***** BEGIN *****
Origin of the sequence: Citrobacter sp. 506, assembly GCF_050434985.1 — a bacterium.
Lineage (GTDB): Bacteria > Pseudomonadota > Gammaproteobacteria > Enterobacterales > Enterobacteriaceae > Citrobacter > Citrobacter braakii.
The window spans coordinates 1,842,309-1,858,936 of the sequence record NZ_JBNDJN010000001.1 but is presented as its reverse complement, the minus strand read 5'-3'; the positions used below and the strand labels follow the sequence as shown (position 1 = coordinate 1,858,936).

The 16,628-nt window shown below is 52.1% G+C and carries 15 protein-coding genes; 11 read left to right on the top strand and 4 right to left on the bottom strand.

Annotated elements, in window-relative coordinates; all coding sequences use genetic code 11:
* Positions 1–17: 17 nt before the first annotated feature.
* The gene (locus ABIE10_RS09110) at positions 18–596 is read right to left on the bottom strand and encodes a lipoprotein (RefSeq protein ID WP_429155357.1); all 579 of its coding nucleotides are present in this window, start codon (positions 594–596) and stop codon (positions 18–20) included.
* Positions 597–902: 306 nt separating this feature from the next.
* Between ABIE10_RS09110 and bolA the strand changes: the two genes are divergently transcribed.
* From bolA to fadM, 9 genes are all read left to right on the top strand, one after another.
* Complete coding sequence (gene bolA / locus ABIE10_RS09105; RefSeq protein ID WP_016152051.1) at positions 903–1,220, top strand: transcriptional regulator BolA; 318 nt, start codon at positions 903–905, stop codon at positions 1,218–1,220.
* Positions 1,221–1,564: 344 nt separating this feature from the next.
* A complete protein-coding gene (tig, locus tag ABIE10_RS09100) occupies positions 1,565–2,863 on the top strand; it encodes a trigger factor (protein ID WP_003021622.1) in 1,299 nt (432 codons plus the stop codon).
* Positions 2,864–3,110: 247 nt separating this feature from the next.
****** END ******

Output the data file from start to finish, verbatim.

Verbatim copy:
Origin of the sequence: Citrobacter sp. 506, assembly GCF_050434985.1 — a bacterium.
Lineage (GTDB): Bacteria > Pseudomonadota > Gammaproteobacteria > Enterobacterales > Enterobacteriaceae > Citrobacter > Citrobacter braakii.
The window spans coordinates 1,842,309-1,858,936 of the sequence record NZ_JBNDJN010000001.1 but is presented as its reverse complement, the minus strand read 5'-3'; the positions used below and the strand labels follow the sequence as shown (position 1 = coordinate 1,858,936).

The 16,628-nt window shown below is 52.1% G+C and carries 15 protein-coding genes; 11 read left to right on the top strand and 4 right to left on the bottom strand.

Annotated elements, in window-relative coordinates; all coding sequences use genetic code 11:
* Positions 1–17: 17 nt before the first annotated feature.
* The gene (locus ABIE10_RS09110) at positions 18–596 is read right to left on the bottom strand and encodes a lipoprotein (RefSeq protein ID WP_429155357.1); all 579 of its coding nucleotides are present in this window, start codon (positions 594–596) and stop codon (positions 18–20) included.
* Positions 597–902: 306 nt separating this feature from the next.
* Between ABIE10_RS09110 and bolA the strand changes: the two genes are divergently transcribed.
* From bolA to fadM, 9 genes are all read left to right on the top strand, one after another.
* Complete coding sequence (gene bolA / locus ABIE10_RS09105; RefSeq protein ID WP_016152051.1) at positions 903–1,220, top strand: transcriptional regulator BolA; 318 nt, start codon at positions 903–905, stop codon at positions 1,218–1,220.
* Positions 1,221–1,564: 344 nt separating this feature from the next.
* A complete protein-coding gene (tig, locus tag ABIE10_RS09100) occupies positions 1,565–2,863 on the top strand; it encodes a trigger factor (protein ID WP_003021622.1) in 1,299 nt (432 codons plus the stop codon).
* Positions 2,864–3,110: 247 nt separating this feature from the next.